The homelessness crisis has been a factor in an increase in referrals to the Child and Family Agency, with the number expected to top 50,000 for last year, according to the chief executive of Tusla.
In an interview with the Irish Examiner, Fred McBride said Ireland had more teenagers coming into care at a later age than in other countries, and that there was “some evidence” that younger children were developing “quite extreme behaviours and problems at an earlier age”.
Figures released by the Government last week showed a slight fall in the overall number of homeless people, although 3,079 children were in emergency accommodation in December.
Asked if this could be having an impact on referrals to Tusla, Mr McBride said: “We are fairly sure that it has.”
He said there had been an upward trend in the overall number of referrals made to the Child and Family Agency over the past two years, with 47,000 made in 2016 and 42,000 by the end of last October.
“We don’t have end-of-year figures yet, [but] in 2017 we were trending to top 50,000,” he said.
“So homelessness will be a feature of that. We don’t have that broken down precisely, but inevitably it will be.”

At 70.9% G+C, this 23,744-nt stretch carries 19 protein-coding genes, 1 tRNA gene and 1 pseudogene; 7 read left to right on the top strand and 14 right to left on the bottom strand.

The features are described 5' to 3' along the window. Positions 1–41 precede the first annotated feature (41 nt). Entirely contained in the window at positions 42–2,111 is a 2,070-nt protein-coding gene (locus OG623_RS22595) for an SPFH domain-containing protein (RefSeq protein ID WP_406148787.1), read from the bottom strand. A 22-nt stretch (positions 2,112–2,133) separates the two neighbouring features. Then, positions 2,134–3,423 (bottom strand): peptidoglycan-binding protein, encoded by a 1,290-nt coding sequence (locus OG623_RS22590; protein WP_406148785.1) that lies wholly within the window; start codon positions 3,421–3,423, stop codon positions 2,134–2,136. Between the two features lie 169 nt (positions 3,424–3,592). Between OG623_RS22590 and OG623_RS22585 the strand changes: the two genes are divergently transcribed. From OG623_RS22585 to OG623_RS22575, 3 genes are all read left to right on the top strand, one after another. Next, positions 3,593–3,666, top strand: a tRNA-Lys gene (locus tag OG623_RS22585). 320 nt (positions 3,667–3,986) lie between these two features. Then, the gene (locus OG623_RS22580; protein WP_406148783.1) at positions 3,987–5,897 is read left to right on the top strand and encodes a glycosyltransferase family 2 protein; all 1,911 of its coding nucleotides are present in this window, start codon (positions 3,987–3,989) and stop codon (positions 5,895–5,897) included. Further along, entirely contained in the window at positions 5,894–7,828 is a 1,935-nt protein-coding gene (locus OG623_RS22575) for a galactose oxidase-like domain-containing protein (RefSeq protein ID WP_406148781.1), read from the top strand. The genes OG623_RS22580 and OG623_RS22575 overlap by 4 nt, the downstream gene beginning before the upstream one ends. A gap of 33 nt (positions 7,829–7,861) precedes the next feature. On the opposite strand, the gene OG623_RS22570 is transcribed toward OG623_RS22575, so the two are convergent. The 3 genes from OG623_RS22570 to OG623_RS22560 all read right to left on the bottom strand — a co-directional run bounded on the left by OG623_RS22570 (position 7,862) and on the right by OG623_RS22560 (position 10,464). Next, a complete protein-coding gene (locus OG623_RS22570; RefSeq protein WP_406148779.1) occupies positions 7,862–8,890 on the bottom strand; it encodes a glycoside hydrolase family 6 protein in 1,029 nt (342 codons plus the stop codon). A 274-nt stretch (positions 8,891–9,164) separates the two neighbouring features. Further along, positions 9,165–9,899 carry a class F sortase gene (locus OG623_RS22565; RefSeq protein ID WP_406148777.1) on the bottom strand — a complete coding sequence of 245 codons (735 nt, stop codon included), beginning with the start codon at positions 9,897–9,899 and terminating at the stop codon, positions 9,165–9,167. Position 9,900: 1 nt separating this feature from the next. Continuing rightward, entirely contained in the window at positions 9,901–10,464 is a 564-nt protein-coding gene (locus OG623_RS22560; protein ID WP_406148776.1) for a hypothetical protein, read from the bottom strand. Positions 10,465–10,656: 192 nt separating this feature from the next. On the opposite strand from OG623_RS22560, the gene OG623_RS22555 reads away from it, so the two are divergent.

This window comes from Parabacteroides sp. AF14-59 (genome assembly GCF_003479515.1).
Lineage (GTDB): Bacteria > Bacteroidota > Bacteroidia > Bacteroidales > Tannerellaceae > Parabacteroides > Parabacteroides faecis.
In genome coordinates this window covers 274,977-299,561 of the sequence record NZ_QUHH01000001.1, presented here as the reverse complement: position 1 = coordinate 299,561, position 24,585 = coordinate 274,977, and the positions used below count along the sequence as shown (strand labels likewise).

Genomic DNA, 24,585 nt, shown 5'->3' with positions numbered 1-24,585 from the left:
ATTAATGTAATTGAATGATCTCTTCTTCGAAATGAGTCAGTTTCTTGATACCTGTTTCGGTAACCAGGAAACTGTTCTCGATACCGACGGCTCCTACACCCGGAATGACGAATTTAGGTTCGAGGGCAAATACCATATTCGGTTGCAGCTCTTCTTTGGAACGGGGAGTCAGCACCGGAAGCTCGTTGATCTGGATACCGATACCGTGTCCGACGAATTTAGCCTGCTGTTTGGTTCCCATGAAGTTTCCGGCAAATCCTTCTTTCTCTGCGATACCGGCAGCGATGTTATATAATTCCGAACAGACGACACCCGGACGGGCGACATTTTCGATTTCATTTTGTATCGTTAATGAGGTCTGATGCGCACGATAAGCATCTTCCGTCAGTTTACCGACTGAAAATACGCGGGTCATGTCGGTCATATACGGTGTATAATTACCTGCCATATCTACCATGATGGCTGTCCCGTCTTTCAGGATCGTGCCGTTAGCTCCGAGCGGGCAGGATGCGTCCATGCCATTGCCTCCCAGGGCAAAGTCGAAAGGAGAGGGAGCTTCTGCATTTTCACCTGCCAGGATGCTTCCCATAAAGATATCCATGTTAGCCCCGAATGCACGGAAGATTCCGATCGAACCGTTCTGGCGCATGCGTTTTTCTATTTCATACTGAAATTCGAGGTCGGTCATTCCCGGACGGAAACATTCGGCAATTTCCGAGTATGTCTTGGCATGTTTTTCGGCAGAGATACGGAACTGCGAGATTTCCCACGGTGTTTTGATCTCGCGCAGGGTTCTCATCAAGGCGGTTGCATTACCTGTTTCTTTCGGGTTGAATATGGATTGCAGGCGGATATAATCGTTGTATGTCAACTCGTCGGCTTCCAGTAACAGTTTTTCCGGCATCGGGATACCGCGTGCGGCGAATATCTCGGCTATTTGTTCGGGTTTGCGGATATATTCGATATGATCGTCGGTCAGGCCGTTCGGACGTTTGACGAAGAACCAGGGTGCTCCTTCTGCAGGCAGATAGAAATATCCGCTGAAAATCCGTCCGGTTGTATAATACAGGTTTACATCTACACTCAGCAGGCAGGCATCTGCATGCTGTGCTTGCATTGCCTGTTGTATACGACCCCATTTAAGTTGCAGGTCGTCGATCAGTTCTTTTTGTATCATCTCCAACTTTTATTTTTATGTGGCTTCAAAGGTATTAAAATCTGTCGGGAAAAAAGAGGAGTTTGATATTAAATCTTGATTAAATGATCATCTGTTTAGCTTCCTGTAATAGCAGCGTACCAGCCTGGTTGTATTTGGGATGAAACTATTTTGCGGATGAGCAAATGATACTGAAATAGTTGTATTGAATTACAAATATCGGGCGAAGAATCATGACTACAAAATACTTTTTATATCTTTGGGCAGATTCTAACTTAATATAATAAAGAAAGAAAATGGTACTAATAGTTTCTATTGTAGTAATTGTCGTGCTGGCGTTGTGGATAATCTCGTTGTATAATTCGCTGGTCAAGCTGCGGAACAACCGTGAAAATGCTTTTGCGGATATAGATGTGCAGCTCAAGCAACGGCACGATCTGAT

However, he warned that care needed to be taken where children, in difficult circumstances, were still being loved and cared for by their parents.
“So we need to be really careful that we don’t start throwing child protection services at them — that is the last thing that they would need,” he said. “But some level of family support, of course, would be useful where it is proportionate to do so.”
Mr McBride said there appeared to have been a “flattening out” of the number of children in the care system in recent years, but also said that age 17 is the single biggest age group in care and that “the proportion of those that have come into care, say at 15 plus, is quite high”.
He said it was “a reasonable hypothesis” that some of those cases had come to the fore in adolescence where services may have been curtailed during the recession when those children were younger.
As for those under 12, he said he was not aware of any growth in the number of children in that age bracket entering the care system but added there was some evidence that children are developing quite extreme behaviours and problems at an earlier age 8 to 12.
He said he is optimistic about Tusla’s work, including plans to expand out-of-hours services, including an on-call support system for foster carers. The agency’s long-awaited National Child Care Information system will be rolled out to all areas.
He was speaking before last week’s Children’s Ombudsman’s report highlighting a fragmented approach by Tusla and the HSE to the care of a girl with Down syndrome and autism who had been abandoned at birth.
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